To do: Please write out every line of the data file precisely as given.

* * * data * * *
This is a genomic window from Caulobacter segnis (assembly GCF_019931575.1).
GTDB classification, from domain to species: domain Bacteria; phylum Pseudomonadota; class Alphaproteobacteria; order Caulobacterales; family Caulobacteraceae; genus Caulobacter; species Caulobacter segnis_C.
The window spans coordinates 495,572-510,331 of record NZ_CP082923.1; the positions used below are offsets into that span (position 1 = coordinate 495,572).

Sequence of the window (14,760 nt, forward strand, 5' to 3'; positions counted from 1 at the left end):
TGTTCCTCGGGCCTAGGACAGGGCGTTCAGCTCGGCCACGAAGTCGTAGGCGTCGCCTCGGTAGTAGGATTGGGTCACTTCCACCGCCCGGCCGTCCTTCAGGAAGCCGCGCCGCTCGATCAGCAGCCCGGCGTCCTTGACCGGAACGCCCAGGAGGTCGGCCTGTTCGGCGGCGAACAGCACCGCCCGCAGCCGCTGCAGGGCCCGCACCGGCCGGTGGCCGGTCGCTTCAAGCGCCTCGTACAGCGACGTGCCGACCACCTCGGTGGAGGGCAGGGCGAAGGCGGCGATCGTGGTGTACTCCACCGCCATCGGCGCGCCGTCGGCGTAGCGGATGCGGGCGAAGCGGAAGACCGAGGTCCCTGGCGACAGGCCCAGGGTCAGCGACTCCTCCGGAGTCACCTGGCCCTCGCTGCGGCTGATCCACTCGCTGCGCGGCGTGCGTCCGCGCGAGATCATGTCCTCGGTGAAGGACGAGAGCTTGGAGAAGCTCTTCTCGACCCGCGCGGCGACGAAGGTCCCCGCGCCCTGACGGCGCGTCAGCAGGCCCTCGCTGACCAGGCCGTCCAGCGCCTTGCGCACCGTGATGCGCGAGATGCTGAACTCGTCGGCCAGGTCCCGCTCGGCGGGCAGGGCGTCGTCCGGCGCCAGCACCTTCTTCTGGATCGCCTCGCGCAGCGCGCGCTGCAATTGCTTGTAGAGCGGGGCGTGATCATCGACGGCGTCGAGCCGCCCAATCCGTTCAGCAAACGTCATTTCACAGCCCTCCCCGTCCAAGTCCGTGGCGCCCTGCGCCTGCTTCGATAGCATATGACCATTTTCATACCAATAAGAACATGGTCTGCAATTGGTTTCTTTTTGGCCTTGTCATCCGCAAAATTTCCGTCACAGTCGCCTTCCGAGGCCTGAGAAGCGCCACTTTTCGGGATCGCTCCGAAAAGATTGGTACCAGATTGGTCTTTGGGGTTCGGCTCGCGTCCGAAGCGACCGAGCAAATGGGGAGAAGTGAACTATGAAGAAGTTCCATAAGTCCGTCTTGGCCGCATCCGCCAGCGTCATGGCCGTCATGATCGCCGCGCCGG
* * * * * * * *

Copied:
This is a genomic window from Caulobacter segnis (assembly GCF_019931575.1).
GTDB classification, from domain to species: domain Bacteria; phylum Pseudomonadota; class Alphaproteobacteria; order Caulobacterales; family Caulobacteraceae; genus Caulobacter; species Caulobacter segnis_C.
The window spans coordinates 495,572-510,331 of record NZ_CP082923.1; the positions used below are offsets into that span (position 1 = coordinate 495,572).

Sequence of the window (14,760 nt, forward strand, 5' to 3'; positions counted from 1 at the left end):
TGTTCCTCGGGCCTAGGACAGGGCGTTCAGCTCGGCCACGAAGTCGTAGGCGTCGCCTCGGTAGTAGGATTGGGTCACTTCCACCGCCCGGCCGTCCTTCAGGAAGCCGCGCCGCTCGATCAGCAGCCCGGCGTCCTTGACCGGAACGCCCAGGAGGTCGGCCTGTTCGGCGGCGAACAGCACCGCCCGCAGCCGCTGCAGGGCCCGCACCGGCCGGTGGCCGGTCGCTTCAAGCGCCTCGTACAGCGACGTGCCGACCACCTCGGTGGAGGGCAGGGCGAAGGCGGCGATCGTGGTGTACTCCACCGCCATCGGCGCGCCGTCGGCGTAGCGGATGCGGGCGAAGCGGAAGACCGAGGTCCCTGGCGACAGGCCCAGGGTCAGCGACTCCTCCGGAGTCACCTGGCCCTCGCTGCGGCTGATCCACTCGCTGCGCGGCGTGCGTCCGCGCGAGATCATGTCCTCGGTGAAGGACGAGAGCTTGGAGAAGCTCTTCTCGACCCGCGCGGCGACGAAGGTCCCCGCGCCCTGACGGCGCGTCAGCAGGCCCTCGCTGACCAGGCCGTCCAGCGCCTTGCGCACCGTGATGCGCGAGATGCTGAACTCGTCGGCCAGGTCCCGCTCGGCGGGCAGGGCGTCGTCCGGCGCCAGCACCTTCTTCTGGATCGCCTCGCGCAGCGCGCGCTGCAATTGCTTGTAGAGCGGGGCGTGATCATCGACGGCGTCGAGCCGCCCAATCCGTTCAGCAAACGTCATTTCACAGCCCTCCCCGTCCAAGTCCGTGGCGCCCTGCGCCTGCTTCGATAGCATATGACCATTTTCATACCAATAAGAACATGGTCTGCAATTGGTTTCTTTTTGGCCTTGTCATCCGCAAAATTTCCGTCACAGTCGCCTTCCGAGGCCTGAGAAGCGCCACTTTTCGGGATCGCTCCGAAAAGATTGGTACCAGATTGGTCTTTGGGGTTCGGCTCGCGTCCGAAGCGACCGAGCAAATGGGGAGAAGTGAACTATGAAGAAGTTCCATAAGTCCGTCTTGGCCGCATCCGCCAGCGTCATGGCCGTCATGATCGCCGCGCCGG